One writer in my critique group enjoyed extracting prompts from poetry books. Try it – select a page number and find a line or even a poem that inspires you. As a child, I loved Samuel Taylor Coleridge’s ‘Kubla Khan’. I had no idea what it was about, but the imagery sparked such vivid images in my head. I wanted to see that wild land and find out why a lady was playing a dulcimer there. Whatever a dulcimer was.
Ideas Are All Around You
Some prompts are vignettes of life I’ve passed on a bus. Some are snippets of conversation. Others are just weird speculations or take idioms literally. By the time I get to look at them again, they are new and totally out of context which is perfect for free writing.
I now have a small hardback day-a-page diary where I record random prompts:
What happens if you have to carry your air in a rucksack on your back? What if a train stops just outside your station and everyone else has disappeared? What if you really did have all your butterflies tied up?
That first prompt about carrying air in a rucksack came in very useful when I was commissioned to write a short story for environmental scientists.
Free Writing From Prompts
Now let’s talk free writing. I love free writing. Just pouring my ideas onto a page without censoring or editing myself is incredibly liberating. Reading through afterwards, I always find something that excites me. But if the words don’t flow and the prompt just prompts panic, what next?
I always start with questions. I am insatiably curious. I want to know what makes people tick, so for me, my first thought about a prompt is ‘why’? Why is that happening? Why is that person doing that? Why now?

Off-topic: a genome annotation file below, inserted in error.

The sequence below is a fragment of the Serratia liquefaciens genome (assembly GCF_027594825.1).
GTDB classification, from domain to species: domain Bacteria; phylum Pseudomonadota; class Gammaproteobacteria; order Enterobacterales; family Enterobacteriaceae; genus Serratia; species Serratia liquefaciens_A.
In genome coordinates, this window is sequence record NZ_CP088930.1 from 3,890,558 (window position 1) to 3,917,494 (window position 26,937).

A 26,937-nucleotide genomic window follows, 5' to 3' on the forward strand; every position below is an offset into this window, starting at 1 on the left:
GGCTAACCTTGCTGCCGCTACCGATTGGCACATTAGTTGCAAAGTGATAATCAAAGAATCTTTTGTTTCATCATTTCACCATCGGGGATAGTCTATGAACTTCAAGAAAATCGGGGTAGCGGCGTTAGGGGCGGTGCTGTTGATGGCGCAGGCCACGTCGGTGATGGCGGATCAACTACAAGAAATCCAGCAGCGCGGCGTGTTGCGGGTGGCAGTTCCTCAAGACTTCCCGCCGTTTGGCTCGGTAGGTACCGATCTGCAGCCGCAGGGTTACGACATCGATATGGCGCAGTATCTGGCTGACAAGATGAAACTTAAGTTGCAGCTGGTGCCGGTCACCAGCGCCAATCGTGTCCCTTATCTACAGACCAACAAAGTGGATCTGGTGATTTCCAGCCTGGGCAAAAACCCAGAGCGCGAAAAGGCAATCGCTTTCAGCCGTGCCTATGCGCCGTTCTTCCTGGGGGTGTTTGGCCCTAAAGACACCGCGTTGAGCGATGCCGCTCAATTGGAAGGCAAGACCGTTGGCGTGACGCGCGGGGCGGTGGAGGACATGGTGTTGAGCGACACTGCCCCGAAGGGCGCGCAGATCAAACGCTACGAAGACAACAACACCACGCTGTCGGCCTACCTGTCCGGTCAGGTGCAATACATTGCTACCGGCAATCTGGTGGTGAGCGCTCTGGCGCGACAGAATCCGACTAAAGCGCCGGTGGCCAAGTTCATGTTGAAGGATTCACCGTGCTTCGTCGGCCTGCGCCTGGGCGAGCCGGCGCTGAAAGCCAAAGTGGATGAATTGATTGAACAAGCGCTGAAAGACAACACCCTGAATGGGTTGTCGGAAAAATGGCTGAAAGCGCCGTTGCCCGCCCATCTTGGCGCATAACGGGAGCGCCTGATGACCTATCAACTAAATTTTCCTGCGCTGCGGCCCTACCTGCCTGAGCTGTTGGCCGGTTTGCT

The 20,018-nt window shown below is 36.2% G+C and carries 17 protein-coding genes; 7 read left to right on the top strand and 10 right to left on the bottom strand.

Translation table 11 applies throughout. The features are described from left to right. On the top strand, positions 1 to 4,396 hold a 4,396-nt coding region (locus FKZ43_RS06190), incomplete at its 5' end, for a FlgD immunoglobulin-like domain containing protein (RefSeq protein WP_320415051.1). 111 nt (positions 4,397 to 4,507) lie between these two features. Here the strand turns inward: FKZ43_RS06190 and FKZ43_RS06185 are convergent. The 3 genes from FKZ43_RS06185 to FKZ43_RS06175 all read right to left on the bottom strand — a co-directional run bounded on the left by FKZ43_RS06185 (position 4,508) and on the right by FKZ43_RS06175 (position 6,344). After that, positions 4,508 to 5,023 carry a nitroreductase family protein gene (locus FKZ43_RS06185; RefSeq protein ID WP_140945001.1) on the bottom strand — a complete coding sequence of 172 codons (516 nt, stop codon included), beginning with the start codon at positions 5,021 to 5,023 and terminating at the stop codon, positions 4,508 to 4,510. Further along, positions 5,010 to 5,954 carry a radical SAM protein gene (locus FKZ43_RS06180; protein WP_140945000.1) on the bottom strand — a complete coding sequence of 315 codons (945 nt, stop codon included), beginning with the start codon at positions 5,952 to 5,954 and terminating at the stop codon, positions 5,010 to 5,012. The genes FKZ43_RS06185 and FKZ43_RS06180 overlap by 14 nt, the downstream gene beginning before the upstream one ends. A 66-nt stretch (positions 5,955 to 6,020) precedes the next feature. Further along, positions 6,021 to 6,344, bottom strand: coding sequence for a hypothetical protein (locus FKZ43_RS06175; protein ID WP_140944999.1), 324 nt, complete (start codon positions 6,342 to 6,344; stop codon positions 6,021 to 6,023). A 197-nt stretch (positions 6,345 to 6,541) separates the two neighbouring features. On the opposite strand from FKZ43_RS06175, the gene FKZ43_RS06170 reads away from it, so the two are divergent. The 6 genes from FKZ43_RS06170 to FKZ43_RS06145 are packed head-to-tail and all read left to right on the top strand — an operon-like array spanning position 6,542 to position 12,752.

Then I open the imagination tap and let the subconscious flow out – usually pretty messily. So, for instance, let’s head back to the famous Italian seafarer and the fictional monkey-wrangling witch from the prompt at the start of this article. (There’s nothing like putting too widely dissimilar characters in a peculiar situation to help me the ease the words out.)
My first question would be – why is Christopher Columbus in a blender? Perhaps an idea would dominate my thoughts. Possibly, the indigenous folk of Jamaica saw him coming and built a giant, manually operated blender with sharpened bamboo blades to greet him. Then the Wicked Witch of the West flew back in time to rescue him so that together they can plan a super-heist that involves a hurricane that blasts away all the islands in the Caribbean Sea. Or perhaps he’s been shrunk. (Who shrunk him and why?) Or perhaps it’s a metaphor for western colonialism, or he’s starring in a Covid fever-dream. Or alternatively, you could start with the Wicked Witch. Or a description of the blender that contains these two unlikely personages.
Once I’ve teased out all the possibilities and settled on an idea, my second question is – who is telling the story?
Inspiration can be found by prodding around the margins for the untold stories. The musical Wicked, of course, tells the story of Elphaba, the so-called Wicked Witch of the West. Jesus Christ Superstar explores the rise of Jesus from Judas’s point of view. Sections of Elif Shafak’s The Island of Missing Trees are told by a fig tree and the world of Elif’s earlier book, 10 Minutes, 38 Seconds in This Strange World is realised through the consciousness of a murdered woman. I remember reading James Herbert’s, Fluke, as a teenager, narrated by a man who is transformed into a dog.